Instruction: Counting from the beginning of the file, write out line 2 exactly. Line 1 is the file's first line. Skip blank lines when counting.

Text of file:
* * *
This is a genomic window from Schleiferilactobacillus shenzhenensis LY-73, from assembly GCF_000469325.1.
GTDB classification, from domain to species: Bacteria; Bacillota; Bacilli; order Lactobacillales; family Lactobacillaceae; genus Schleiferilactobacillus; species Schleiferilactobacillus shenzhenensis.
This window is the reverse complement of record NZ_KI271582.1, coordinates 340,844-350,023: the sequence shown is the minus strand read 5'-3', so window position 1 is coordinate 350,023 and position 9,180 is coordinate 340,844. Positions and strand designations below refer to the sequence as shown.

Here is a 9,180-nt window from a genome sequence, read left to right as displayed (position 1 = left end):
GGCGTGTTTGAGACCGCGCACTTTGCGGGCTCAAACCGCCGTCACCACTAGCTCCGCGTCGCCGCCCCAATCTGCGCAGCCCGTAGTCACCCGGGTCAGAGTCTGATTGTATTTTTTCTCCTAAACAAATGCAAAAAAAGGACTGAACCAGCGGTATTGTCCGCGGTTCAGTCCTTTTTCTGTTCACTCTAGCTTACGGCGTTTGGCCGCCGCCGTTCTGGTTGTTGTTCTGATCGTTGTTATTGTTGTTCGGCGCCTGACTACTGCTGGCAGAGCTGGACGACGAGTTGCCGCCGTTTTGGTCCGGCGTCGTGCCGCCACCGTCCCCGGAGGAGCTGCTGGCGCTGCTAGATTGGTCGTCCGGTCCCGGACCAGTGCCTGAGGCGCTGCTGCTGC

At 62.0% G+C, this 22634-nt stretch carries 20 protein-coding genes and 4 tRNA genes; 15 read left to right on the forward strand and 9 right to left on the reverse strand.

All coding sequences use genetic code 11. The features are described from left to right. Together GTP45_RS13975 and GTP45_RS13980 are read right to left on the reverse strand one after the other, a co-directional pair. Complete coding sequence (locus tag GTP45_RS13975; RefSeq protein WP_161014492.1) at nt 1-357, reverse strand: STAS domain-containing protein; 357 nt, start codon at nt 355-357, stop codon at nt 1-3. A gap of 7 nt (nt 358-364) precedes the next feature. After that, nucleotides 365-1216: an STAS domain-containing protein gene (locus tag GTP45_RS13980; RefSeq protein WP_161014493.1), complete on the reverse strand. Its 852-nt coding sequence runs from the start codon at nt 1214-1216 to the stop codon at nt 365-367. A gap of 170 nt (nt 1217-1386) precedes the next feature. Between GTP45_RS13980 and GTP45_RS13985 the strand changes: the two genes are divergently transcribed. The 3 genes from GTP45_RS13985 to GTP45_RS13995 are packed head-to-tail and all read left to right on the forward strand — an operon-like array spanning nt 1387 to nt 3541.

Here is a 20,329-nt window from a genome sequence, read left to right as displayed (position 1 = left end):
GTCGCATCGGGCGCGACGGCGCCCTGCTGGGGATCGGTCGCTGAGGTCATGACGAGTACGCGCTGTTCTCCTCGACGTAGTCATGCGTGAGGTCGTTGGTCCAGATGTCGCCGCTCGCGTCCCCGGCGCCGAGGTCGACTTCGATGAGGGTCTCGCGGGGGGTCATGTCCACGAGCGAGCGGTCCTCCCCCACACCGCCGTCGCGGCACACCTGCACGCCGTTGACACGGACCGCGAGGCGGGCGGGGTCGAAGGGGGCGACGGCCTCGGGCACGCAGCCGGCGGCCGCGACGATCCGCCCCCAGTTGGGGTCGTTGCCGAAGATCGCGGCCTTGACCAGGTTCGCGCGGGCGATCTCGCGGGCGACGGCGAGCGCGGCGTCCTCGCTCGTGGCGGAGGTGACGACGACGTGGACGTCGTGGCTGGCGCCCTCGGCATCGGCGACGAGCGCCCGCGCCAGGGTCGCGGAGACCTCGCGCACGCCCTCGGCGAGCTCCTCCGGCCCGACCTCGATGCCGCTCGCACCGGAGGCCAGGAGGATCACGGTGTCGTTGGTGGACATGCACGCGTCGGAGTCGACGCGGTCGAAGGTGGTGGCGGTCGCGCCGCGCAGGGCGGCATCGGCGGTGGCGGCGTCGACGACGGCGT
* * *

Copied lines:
GTDB classification, from domain to species: Bacteria; Bacillota; Bacilli; order Lactobacillales; family Lactobacillaceae; genus Schleiferilactobacillus; species Schleiferilactobacillus shenzhenensis.